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Coughs, Runny Noses and the Sniffles

Here’s what you should know:  most healthy children get at least 6 colds per year. Thankfully, this number diminishes by adolescence.  Cold viruses can live on toys, phones, doorknobs, toilet handles, tables and other objects for up to 3 hours. The virus is then transmitted to the nose and eyes by normal face-touching habits. FYI:  According to research, airborne droplets of germ from sneezing or coughing may look cool when viewed in slow-mo, but are actually a rare means of virus transmission.

Why do we get runny noses in the first place?  When the germs that cause colds first infect the nose and sinuses, the nose makes clear mucus. This mucus is designed to wash the germs from the nose and sinuses. After 2-3 days, the body’s immune cells fight back, changing the mucus to a white or yellow color. As the bacteria that normally live in the nose grow back, they begin to appear in the mucus, which changes the mucus to a green color. All of these color changes are normal and do NOT mean the child needs an antibiotic.

Why do we cough?  Coughs serve a purpose: to clear the lungs and protect from pneumonia. Most coughs are due to a viral infection of the trachea or bronchi. Most children get coughs a couple of times a year as part of a cold.

What to do? The best treatment is to wait and watch. Cold-like symptoms are bothersome, but antibiotics will not make them go away any faster.  Remember, if you treat a cold, it will be gone in a week. If you don’t treat it, the symptoms will last 7 days.  Warm, clear liquids can help with coughs. Cough drops or hard candy (or in the case of small children, 1 tsp of corn syrup) will ease scratchy throats and coughs. At home, cold mist humidifiers may be helpful.

What about medication? Most OTC cold remedies don’t help. There is little to no evidence to prove treating kid’s colds or coughs with decongestants or cough suppressants has any effect whatsoever. Side effects do occur, as do overdoses, so beware—particularly of “combination” drugs designed to treat more than one symptom.  Remember that the cough is protecting the lungs; cough suppressant drugs will only reduce—not eliminate—the cough. Give cough suppressants only for dry coughs that interrupt sleep, school, or work.

When do students go home from school?  A child with fever of 100.4 or higher must be sent home from school and cannot return until fever-free, without the aid of anti-fever medication such as Tylenol or Ibuprofen, for 24 hours.  Children with continuous cough and/or difficulty breathing will also be sent home from school.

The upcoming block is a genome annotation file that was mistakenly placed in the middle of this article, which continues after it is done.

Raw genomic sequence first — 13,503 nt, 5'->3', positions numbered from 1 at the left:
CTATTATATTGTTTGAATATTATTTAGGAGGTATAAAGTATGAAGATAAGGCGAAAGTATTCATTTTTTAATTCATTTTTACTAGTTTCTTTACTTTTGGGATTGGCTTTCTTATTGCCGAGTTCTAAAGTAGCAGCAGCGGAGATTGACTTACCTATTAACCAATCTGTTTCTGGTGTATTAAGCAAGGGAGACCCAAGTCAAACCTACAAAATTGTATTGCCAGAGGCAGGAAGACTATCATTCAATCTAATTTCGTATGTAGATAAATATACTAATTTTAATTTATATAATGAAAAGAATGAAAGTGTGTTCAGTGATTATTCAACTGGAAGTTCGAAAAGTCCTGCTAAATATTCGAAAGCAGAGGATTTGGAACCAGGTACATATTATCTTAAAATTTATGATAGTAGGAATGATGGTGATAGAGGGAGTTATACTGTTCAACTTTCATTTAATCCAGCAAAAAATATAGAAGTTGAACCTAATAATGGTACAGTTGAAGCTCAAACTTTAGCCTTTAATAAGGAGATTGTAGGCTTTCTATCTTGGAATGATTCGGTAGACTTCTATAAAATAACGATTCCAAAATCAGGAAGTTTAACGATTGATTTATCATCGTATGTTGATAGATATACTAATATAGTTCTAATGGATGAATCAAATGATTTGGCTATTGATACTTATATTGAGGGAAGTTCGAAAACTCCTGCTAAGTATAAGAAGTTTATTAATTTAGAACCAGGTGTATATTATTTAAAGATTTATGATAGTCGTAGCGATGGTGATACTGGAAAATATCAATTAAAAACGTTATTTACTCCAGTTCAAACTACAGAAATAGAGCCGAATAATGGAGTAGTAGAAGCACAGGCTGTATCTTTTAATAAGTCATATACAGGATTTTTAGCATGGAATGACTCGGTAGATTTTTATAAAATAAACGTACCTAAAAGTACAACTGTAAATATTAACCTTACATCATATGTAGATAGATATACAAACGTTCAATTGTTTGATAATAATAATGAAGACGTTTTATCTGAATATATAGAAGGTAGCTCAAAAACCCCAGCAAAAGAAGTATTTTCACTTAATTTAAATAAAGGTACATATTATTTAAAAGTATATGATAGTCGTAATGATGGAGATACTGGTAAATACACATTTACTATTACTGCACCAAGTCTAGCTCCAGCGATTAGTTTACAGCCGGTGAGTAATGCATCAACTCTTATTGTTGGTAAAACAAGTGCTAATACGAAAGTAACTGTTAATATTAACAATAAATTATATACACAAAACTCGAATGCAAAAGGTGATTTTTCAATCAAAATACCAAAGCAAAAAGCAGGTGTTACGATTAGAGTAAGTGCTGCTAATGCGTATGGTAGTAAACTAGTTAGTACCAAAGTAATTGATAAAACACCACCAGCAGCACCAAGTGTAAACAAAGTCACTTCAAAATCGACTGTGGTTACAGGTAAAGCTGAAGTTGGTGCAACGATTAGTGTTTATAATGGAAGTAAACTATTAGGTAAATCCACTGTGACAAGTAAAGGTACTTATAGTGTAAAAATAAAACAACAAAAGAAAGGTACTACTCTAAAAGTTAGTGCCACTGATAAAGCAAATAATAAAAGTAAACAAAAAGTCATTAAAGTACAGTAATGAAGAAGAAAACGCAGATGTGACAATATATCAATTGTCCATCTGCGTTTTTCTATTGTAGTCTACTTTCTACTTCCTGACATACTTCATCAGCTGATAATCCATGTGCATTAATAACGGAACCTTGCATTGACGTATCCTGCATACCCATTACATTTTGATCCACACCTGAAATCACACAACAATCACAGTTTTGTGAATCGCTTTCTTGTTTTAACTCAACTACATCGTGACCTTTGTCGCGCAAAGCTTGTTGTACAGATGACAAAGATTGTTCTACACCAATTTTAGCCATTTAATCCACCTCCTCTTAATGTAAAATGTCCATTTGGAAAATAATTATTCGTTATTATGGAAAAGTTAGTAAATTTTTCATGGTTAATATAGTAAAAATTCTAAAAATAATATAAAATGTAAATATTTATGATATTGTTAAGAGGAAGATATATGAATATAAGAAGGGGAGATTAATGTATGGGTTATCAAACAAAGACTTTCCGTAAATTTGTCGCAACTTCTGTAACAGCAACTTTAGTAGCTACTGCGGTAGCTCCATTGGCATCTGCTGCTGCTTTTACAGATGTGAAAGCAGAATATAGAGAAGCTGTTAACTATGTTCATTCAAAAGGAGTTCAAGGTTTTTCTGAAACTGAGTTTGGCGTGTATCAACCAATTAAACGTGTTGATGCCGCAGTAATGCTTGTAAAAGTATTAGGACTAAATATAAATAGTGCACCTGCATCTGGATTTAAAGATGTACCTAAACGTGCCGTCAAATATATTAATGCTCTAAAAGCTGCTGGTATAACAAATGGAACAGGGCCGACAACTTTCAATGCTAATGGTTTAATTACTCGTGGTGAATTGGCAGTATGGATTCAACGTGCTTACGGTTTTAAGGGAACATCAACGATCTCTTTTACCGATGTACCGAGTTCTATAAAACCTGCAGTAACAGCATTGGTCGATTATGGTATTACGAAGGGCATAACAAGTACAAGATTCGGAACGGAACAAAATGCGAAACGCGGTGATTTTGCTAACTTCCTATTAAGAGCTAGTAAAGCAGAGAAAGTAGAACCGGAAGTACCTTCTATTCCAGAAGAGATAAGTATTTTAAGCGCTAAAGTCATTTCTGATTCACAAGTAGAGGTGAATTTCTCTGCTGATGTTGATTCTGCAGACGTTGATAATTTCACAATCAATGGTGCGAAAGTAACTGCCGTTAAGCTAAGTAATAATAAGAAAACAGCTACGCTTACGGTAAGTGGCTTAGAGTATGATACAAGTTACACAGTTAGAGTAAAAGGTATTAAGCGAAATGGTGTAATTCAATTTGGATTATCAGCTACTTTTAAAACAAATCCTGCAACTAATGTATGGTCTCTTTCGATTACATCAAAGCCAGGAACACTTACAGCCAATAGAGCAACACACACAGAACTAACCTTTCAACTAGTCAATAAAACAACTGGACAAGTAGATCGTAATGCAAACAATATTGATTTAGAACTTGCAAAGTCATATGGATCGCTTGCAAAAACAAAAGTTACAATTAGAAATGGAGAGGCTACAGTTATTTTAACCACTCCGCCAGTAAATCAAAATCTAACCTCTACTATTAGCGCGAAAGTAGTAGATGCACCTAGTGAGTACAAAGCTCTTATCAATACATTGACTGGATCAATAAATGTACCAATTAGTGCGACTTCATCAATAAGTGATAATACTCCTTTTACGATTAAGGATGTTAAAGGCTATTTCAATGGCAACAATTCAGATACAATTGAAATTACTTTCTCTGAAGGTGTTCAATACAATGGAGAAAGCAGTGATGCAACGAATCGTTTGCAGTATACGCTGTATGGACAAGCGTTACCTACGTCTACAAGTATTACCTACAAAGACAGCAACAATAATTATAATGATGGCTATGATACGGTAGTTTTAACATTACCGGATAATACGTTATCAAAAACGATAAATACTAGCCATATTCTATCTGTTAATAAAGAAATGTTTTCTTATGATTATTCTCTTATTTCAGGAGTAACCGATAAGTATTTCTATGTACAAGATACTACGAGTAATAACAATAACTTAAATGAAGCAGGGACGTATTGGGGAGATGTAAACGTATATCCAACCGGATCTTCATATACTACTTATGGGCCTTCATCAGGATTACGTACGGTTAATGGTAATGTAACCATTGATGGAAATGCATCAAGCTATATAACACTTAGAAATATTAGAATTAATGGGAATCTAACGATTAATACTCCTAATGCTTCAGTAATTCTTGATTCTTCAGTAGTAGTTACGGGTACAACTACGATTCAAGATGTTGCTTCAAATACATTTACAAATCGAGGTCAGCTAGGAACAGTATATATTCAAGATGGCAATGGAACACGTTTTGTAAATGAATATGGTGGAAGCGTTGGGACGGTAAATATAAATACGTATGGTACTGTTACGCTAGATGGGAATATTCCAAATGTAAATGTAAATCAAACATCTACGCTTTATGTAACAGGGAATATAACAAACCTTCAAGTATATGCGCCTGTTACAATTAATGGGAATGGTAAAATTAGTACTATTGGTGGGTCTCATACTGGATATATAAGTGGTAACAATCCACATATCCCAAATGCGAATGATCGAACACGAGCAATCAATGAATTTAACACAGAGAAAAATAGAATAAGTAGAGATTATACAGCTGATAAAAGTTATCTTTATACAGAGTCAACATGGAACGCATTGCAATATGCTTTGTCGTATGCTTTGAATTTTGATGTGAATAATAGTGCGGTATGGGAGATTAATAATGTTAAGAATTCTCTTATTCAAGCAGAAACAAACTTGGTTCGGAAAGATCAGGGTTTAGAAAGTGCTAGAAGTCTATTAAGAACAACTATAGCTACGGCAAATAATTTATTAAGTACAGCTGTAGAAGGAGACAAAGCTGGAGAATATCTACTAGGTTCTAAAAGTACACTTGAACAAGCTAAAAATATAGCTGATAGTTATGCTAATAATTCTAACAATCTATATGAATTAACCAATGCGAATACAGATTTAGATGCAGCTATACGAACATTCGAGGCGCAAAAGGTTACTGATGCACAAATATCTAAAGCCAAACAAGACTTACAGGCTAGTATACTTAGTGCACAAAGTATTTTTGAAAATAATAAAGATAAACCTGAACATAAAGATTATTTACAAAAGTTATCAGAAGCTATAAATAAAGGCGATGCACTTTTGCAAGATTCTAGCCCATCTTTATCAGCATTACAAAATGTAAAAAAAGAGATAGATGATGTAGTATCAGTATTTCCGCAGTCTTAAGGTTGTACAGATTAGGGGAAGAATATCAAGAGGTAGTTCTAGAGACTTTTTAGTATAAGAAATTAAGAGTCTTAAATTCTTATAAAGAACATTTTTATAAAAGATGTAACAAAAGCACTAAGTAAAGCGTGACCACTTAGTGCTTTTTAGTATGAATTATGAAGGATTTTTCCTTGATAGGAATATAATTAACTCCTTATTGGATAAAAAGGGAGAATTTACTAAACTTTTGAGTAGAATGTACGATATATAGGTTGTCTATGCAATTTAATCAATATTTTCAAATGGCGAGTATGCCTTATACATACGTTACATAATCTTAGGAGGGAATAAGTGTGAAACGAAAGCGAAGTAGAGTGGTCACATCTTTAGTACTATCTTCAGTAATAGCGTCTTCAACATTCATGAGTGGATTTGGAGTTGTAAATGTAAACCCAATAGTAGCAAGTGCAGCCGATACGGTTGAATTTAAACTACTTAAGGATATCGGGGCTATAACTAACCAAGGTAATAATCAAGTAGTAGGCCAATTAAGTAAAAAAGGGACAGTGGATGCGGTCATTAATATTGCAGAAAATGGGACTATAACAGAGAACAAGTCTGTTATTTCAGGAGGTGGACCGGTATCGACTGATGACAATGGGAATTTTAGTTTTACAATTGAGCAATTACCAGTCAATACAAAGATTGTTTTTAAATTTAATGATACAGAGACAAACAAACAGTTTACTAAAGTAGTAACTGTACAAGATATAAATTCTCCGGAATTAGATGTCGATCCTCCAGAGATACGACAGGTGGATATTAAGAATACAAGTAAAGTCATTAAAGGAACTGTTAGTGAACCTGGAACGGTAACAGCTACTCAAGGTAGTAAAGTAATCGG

When should students see the doctor?  See a doctor for additional symptoms that may include earache, sinus pain, severe throat pain, fever of 100 or above for 3 days, yellow-green discharge from the eyes, the skin around the nostrils is raw or scabbed (impetigo), etc, a “wet” or productive cough, a non-stop cough, difficulty breathing.

What can we do at school for these students? Have students clear their nose either by blowing into a tissue or sniffing and swallowing, encourage lots of liquids, allow to suck on cough drops or hard candy (brought from home) to ease a scratchy throat. We do NOT have cough drops or cold medicine in the nurse’s office. We DO have Tylenol or Ibuprofen for headaches (if we have parent permission to administer). Remember to WASH HANDS frequently!

What about Whooping Cough?  Finally, there has been a lot of media attention lately surrounding Pertussis, also known as “Whooping Cough”.  Your best protection against pertussis is to keep you and your loved ones up to date with vaccinations. This includes DTaP vaccine for infants and children and Tdap booster for adolescents and adults. There is high vaccine coverage for children nationwide. However, protection from the childhood vaccine fades over time. Adolescents and adults need to be re-vaccinated. Adolescents should get a dose of Tdap at age 11-12. Adults should get a dose of Tdap instead of the Td booster .

If pertussis is circulating in the community, there is still a chance that a vaccinated person can catch this very contagious disease. Whooping cough starts like the common cold, with runny nose, sneezing, possible mild cough or fever. After 1-2 weeks, severe coughing begins. Infants and children with the disease cough violently and rapidly, over and over, until their air is gone and they’re forced to inhale with a loud “whooping” noise.  (This is where whooping cough got it’s name.) When you or your child develop a cold that includes a prolonged severe cough, it may be pertussis. Time to see the doctor.

Source material:

Schmitt, Barton D., M.D. “Your Child’s Health”

http://www.cdc.gov/germstopper

http://www.cdc.gov/getsmart

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